Where To Find A Smoked Meat Sandwich Across Canada
Even though they may not tout themselves as true Montreal Smoked Meat Sandwiches, there are places all across Canada to enjoy the smoky sammie.
Toronto has a whole bunch of delicatessens that can serve up a mean smoked meat: Pancer’s Original Delicatessen (open since 1957), Katz’s Deli, and Wolfie’s (slicing for more than 45 years) are just a few of the offerings.
Heading westwards, Teddy’s Delicatessen in Edmonton has been pumping out piles of smoked meat since 1932, and Gruman’s Delicatessen in Calgary is another choice. Vancouverites can get their fix at Omnitsky’s Kosher Delicatessen or Kaisereck Deli 0n Granville Island. Back east, Halifax’s Hali Deli is a newer addition to the deli scene, but their smoked meat still has people banging down the door.
The Montreal Smoked Meat Sandwich’s tall stature is as Canadian as it gets. While some restaurant critics talk about the demise of the Jewish deli, the lineups outside Montreal’s delis indicate otherwise. There’s also a new wave of delis ready to serve up the traditional smoked meat that made Montreal famous.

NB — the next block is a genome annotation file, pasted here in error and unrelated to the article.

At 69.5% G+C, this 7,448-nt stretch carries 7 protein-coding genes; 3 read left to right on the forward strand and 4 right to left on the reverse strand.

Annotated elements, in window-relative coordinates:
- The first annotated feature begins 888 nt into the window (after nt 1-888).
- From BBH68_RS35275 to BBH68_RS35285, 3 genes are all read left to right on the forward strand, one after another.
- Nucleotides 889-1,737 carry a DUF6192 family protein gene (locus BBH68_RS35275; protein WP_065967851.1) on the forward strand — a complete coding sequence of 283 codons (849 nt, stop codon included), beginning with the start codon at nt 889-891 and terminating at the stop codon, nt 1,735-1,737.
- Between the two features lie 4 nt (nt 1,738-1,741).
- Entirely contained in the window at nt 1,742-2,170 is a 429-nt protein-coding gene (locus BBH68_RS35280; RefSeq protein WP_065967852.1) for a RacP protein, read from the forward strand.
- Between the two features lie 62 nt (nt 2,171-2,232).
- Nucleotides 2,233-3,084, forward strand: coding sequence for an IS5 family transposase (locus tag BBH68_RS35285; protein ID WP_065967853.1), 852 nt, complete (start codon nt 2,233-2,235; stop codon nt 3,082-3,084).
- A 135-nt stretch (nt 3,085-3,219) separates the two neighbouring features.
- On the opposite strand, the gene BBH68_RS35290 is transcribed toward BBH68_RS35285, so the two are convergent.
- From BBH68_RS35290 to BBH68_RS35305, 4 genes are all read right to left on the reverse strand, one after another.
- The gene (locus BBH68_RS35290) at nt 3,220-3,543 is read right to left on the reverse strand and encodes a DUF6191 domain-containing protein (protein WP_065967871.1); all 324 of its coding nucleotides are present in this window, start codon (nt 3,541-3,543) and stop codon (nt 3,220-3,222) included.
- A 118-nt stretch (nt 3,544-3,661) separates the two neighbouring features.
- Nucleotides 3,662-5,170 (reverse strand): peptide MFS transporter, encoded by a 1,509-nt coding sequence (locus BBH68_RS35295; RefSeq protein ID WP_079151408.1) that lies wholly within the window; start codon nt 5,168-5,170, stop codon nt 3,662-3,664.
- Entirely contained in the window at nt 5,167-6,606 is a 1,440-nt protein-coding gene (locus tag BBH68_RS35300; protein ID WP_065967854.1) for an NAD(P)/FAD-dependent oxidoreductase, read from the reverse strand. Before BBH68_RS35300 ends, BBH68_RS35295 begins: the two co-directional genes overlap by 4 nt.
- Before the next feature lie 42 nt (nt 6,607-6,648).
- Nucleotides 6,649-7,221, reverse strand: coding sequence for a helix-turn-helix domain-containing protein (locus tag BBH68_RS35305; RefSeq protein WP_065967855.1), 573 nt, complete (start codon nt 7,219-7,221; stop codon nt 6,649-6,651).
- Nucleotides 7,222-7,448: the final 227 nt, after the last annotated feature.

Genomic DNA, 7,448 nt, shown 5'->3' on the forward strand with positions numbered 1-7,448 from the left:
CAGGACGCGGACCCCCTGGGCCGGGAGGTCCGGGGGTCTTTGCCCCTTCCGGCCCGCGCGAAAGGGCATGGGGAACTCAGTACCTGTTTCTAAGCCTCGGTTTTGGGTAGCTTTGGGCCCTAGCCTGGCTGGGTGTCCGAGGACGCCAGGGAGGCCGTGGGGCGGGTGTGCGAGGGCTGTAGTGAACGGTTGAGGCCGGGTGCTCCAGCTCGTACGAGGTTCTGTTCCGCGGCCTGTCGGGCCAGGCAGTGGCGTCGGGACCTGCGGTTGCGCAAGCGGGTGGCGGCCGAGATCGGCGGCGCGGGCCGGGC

Wherever you devour your smoked meat, remember to thank the Montreal originals and praise their piles of smoky goodness.
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Gabby Peyton is based in St. John’s, Newfoundland and blogs at The Food Girl in Town. She’s a culinary adventurer and freelance writer, focusing on travel, food and drink writing with a dash of historical work. You can follow Gabby on social media at Facebook, Twitter and Instagram.